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[BKARTS] Trends



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          CENTRAL NEW YORK BOOK ARTS: TRADITIONAL TO INNOVATIVE
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At Otis College of Art & Design in Los Angeles, Iíve noticed an increase
in assignments using the book form with little or no instruction in that
regard. Consequently, student reaction to their first and usually dismal
attempts at bookbinding has resulted in several solutions.
Some(wealthier) students have hired decent bookbinders to do the job for
them making quite a hit at ëshowtimeí. Others have come into the
Laboratory Press hoping to learn bookbinding in the hour before the
class deadline. The Lab Press does offer a Bookarts and Typography class
through the Communication Arts Department, but it serves design students
learning typography through letterpress with limited bookbinding
instruction.
There has always been the difficulty of having one class or even a few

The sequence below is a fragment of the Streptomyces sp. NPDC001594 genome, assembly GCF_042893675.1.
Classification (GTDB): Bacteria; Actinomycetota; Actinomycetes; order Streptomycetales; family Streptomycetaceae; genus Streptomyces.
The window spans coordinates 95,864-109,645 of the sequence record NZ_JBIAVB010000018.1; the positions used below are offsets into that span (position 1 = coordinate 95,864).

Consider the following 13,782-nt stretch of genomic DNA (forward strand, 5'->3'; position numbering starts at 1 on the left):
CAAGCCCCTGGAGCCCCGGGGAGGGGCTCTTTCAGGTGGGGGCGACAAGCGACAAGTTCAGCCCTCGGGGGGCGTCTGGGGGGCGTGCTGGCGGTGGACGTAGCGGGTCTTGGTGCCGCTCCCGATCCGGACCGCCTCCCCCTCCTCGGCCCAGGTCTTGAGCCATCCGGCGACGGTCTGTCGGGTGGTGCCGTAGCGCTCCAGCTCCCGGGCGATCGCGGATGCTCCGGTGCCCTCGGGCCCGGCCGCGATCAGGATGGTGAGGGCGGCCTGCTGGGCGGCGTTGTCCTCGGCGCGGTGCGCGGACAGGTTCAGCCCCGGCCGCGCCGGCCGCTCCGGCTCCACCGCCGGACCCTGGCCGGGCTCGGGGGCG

classes serve all in the Bookarts world. A calligrapher, a bookbinder, a
designer, a letterpress printer, a poet: all have different agendas for
ëthe bookí. I find the catalog of class offerings at the SanFrancisco
Center for the Book fascinating in this regard.

Specificity, I suppose would be my word for the latest trend. One class
for photo emulsion whatever, one class for paper handling, one class for
this, one class for that on and on endlessly.
It reminds me of when I helped the opera company here work with
elementary kids. On paper, in the grant writing it all looked like such
a good match. In actuality it was a piss poor substitute for art in the
classroom. The trend there has been to forget it unless you can teach
100 students at a time. Come on. Thatís not teaching, thatís show
business. Iím also getting tired of hearing myself answer the question:
Why do you think students are coming back to letterpress? My answer has
always been ëto get their hands dirtyí.  Now I see a sad paradox the
machine as nostalgia or retro, retro fluxus. Tell us, Paul. What gives?

Lucky Dare
Otis Lab Press
Otis College of Art & Design
Los Angeles

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